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|Title:||Current use and potential value of cost-effectiveness analysis in U.S. health care: The case of medicare national coverage determinations|
|Keywords:||Coverage and reimbursement;Medical technology;Allocative efficiency|
|Publisher:||Health Economics Research Group (HERG) PhD Theses|
|Abstract:||There is a growing recognition that we cannot afford the provision of all new health care technologies, even those that are proven to be beneficial. This is increasingly true in the US, where health care spending is on an unsustainable upward trajectory. US health care spending is greatly in excess of that of other countries; however, with respect to key health metrics, the US health care system performs relatively poorly. Despite this, unlike many other developed countries economic evaluation, and more specifically cost effectiveness evidence, is used sparingly in the US health care system. Notably, the Centers for Medicare and Medicaid Services (CMS), administrators of the Medicare programme, state that cost-effectiveness evidence is not relevant to coverage decisions for medical technology and interventions evaluated as part of National Coverage Determinations (NCDs). The empirical aspect of this thesis evaluates the current use and potential value of using cost-effectiveness evidence in CMS NCDs. A database was built using data obtained from NCD decision memoranda, the medical literature, a Medicare claims database, and Medicare reimbursement information. The findings of the empirical work show that, CMS’s stated position notwithstanding, cost-effectiveness evidence has been cited or discussed in a number of coverage decisions, and there is a statistically significant difference between positive and non-coverage decisions with respect to cost effectiveness. When controlling for factors likely to have an effect on coverage decisions, the availability of cost-effectiveness evidence is a statistically significant predictor of coverage. In addition, the quality of the supporting clinical evidence, the availability of alternative interventions, and the recency of the decision are statistically significant variables. Further, when hypothetically reallocating resources in accordance with cost-effectiveness substantial gains in aggregate health are estimated. It is shown that using cost-effectiveness to guide resource allocation has an effect on resource allocation across patient populations and types of technology.|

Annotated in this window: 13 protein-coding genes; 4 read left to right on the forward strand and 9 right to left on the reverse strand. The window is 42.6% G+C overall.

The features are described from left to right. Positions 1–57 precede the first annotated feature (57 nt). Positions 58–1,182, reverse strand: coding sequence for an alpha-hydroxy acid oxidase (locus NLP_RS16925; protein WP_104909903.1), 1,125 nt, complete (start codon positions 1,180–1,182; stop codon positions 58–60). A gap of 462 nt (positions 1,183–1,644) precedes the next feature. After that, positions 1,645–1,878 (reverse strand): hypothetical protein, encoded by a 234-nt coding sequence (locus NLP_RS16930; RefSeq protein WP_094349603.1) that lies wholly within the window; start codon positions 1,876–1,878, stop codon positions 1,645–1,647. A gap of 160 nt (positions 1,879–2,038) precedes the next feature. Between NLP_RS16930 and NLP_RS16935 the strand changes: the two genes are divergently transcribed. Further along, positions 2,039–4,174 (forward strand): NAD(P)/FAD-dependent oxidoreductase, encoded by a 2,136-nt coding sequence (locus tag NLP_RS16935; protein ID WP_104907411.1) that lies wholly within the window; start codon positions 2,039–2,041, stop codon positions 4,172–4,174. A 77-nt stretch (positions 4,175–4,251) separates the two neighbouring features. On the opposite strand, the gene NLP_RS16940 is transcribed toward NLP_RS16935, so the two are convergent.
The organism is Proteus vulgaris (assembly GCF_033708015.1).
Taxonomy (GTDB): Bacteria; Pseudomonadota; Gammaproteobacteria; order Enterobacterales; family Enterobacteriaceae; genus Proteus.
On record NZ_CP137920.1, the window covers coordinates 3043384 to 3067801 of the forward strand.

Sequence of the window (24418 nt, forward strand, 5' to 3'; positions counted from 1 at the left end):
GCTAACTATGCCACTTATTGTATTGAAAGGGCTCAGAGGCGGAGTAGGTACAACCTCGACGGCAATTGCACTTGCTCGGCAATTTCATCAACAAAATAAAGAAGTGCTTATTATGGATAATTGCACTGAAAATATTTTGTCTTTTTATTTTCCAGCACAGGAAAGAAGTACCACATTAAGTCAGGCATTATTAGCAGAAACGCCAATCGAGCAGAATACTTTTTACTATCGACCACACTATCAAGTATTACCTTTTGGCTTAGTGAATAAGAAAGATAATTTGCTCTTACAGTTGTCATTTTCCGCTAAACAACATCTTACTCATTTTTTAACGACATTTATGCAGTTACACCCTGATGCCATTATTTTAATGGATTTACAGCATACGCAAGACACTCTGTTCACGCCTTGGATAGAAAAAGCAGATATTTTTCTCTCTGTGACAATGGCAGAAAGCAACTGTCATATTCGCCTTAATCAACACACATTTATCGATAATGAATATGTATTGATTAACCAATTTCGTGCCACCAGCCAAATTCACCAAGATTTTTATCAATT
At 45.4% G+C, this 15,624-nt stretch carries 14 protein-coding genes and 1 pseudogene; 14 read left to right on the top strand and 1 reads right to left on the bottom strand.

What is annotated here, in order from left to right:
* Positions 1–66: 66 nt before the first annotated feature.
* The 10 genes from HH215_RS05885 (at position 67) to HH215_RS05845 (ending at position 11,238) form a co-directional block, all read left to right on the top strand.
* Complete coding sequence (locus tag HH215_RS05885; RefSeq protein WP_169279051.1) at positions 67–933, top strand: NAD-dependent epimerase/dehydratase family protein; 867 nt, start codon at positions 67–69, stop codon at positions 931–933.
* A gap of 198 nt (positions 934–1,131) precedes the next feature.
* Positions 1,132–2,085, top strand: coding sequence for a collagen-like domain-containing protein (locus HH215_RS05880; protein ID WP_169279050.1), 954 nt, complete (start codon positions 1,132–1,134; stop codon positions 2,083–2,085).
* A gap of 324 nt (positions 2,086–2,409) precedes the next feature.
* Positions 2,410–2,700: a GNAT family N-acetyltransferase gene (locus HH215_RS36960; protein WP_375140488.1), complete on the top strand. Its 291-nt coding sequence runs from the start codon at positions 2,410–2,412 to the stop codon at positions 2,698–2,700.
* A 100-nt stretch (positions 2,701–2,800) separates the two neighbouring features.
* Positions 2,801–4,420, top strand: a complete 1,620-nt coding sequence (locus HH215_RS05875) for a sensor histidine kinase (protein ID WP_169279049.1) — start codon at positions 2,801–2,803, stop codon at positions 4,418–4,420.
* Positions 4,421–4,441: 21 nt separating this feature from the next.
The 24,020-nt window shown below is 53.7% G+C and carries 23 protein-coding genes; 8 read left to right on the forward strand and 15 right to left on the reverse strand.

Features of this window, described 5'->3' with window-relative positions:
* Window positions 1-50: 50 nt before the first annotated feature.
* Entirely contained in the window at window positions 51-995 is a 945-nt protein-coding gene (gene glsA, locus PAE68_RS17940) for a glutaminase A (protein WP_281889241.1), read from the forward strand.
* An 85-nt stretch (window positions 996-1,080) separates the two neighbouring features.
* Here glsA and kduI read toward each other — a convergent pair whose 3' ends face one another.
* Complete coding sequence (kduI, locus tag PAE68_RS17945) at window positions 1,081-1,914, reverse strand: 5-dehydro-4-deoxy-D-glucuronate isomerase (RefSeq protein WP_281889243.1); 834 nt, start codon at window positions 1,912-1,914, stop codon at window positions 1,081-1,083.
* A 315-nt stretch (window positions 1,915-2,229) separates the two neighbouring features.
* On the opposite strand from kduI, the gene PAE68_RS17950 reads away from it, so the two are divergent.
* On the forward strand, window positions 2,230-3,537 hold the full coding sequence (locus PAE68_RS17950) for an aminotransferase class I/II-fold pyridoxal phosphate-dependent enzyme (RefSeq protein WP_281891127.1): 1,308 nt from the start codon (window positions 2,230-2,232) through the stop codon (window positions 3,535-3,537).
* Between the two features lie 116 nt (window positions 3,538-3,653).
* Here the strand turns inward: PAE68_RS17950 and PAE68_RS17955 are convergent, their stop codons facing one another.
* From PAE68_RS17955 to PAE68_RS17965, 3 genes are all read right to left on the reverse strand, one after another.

|Description:||This thesis was submitted for the degree of Doctor of Philosophy and awarded by Brunel University.|
|Appears in Collections:||Health Economics Research Group (HERG)|
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